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Conflicts of Duty by Phyllis LaPlante, MSW, LCSW

Sunday, April 15, 2018 9:00 AM | Jung Society of Washington

We are living in times of great disruption: political passions are aflame, internal upheavals have brought nations to the brink of chaos, and the very foundations of our worldview are shattered. One cannot avoid coming to grips with contemporary history, even if one’s very soul shrinks from the political uproar, the lying propaganda, and the jarring speeches of demagogues. One has duties as a citizen and an obligation to humanity. (C.G. Jung CW10, pp. 177-178.)

Written 72 years ago, Jung’s words are surprisingly current and relevant, as if he were writing a column for a newspaper’s op-ed page. For me, the question of what constitutes a citizen’s duty to humanity has been reverberating for more than a year. Perhaps you too have been stirred to act, to protest, to resist, to join, mobilize, and march, to write your elected representatives, perhaps even to run for office.

We are usually spurred into action by the workings of our conscious mind. However, Jung often reminds us that the conscious mind is a bad judge of its own situation.

He insists that we learn more about our unconscious mind, saying:

When, as the result of a long technical and moral procedure a person obtains knowledge of the structure of her psyche, based on experience, and accepts the responsibility entailed by this knowledge, there follows an integration or completeness of the individual, who in this way approaches wholeness but not perfection. Instead of striving after the ideal of perfection, we content ourselves with the more accessible goal of approximate completeness. Progress does not lead to an exalted state of spiritualization but to a wise self-limitation and modesty. (CW14:616.)

Thus, from Jung we have a pair of opposites concerning duty: The first is an external duty, an action to encounter contemporary history. The second is an internal duty, to pursue knowledge of one’s psyche.

As with any pair of opposites, it is crucial to choose and value both sides. We do not have the luxury of choosing between an external and an internal duty, because we will be incapable of correct external action if we don’t become acquainted with our internal situation. We will locate an enemy “out there” if we fail to befriend our internal adversary.

One way to pursue the goal of self-knowledge is by cultivating an authentic relationship with our shadow. Only by owning our unwanted psychic contents can we become empowered to discern and deal with any external evil. It is naive to assume that our conscious attitude toward any person, group, or element of society is totally accurate until we acknowledge our unacknowledged unconscious attitude. As Jung points out:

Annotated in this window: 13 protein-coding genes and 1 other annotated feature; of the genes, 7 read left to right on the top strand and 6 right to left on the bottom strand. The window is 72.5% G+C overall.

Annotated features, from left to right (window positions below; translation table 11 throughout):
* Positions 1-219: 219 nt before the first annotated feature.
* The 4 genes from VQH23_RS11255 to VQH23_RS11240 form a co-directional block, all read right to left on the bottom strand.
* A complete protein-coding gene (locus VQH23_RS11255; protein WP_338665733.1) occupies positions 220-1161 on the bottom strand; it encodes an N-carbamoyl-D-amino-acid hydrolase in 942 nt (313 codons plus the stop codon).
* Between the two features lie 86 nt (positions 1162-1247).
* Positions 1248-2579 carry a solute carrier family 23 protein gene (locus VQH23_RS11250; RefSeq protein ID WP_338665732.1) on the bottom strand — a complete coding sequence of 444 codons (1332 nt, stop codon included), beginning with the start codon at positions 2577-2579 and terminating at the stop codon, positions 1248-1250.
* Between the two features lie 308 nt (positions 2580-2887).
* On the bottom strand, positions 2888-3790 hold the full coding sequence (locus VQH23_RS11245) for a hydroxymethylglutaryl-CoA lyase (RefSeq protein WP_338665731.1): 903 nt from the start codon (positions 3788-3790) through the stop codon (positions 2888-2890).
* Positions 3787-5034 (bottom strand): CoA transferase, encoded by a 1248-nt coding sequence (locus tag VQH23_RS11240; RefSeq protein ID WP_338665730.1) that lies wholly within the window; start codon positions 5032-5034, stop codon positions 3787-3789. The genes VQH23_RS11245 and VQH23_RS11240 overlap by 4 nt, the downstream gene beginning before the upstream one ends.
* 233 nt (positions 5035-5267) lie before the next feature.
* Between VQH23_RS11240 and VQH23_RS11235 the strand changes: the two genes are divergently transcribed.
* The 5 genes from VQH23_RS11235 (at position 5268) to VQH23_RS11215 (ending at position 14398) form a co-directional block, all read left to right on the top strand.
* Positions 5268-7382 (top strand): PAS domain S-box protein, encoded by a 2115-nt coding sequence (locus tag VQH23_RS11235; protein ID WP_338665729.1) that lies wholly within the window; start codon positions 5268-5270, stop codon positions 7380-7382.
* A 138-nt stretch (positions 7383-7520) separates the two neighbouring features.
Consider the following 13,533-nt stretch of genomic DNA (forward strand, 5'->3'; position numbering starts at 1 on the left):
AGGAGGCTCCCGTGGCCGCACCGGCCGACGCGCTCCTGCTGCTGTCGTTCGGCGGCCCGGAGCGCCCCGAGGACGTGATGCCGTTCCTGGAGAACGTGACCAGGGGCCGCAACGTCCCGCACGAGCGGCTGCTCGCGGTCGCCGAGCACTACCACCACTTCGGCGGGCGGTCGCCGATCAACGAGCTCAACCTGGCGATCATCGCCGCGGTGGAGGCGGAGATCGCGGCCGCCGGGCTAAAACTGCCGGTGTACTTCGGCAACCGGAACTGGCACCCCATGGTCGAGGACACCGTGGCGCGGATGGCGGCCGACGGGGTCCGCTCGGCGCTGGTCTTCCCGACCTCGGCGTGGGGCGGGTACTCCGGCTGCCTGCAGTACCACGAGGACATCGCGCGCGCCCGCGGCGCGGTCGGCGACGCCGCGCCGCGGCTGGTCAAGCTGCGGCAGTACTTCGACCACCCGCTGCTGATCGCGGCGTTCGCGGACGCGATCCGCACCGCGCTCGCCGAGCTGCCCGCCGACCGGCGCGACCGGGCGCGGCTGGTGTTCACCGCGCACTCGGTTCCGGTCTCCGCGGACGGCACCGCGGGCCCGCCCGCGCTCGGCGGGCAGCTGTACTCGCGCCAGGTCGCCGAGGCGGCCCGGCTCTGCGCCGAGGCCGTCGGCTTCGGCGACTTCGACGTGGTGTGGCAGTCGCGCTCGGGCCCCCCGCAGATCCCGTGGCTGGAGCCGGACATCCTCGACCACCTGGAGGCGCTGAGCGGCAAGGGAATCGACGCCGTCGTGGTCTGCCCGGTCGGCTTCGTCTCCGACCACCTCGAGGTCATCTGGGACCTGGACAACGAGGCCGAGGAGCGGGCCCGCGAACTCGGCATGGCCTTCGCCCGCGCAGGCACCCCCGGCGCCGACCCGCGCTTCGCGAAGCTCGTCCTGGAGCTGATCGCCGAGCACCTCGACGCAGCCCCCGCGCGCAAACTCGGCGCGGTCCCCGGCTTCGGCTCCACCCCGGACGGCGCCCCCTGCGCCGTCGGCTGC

An unconscious process always sets in when the attitude and orientation of the conscious mind have proved inadequate. Dreams and psychological symptoms must be examined, for they contradict the attitude of consciousness. There will be a stirring up of those archetypes that were most suppressed by the conscious attitude. Then the ego is confronted with its adversary and the melting and re-casting process begins. (CW14:505.)

Erich Neumann’s Depth Psychology and a New Ethic has been a good place for me to start, re-start, and start again the difficult process of recognizing and owning my shadow. Neumann urges us to stop suppressing, repressing, and projecting our unwanted and unacknowledged unconscious psychic elements.

In his Foreword to Neumann’s book, Jung writes:

We might define the “New Ethic” as a development and differentiation within the old ethic, confined at present to those uncommon individuals who, driven by unavoidable conflicts of duty, endeavor to bring the conscious and the unconscious into responsible relationship.

Here’s to all “uncommon individuals” who wisely and modestly pursue both external and internal solutions to our shared problems, whatever they may be. May we find value in the melting and recasting process.

Phyllis LaPlante is a certified Jungian Analyst and Licensed Clinical Social Worker. She received her Diploma from the C.G. Jung Institute of New York in 1998. She teaches courses in Jungian theory and practice. Semi-retired, she offers short-term consultation.


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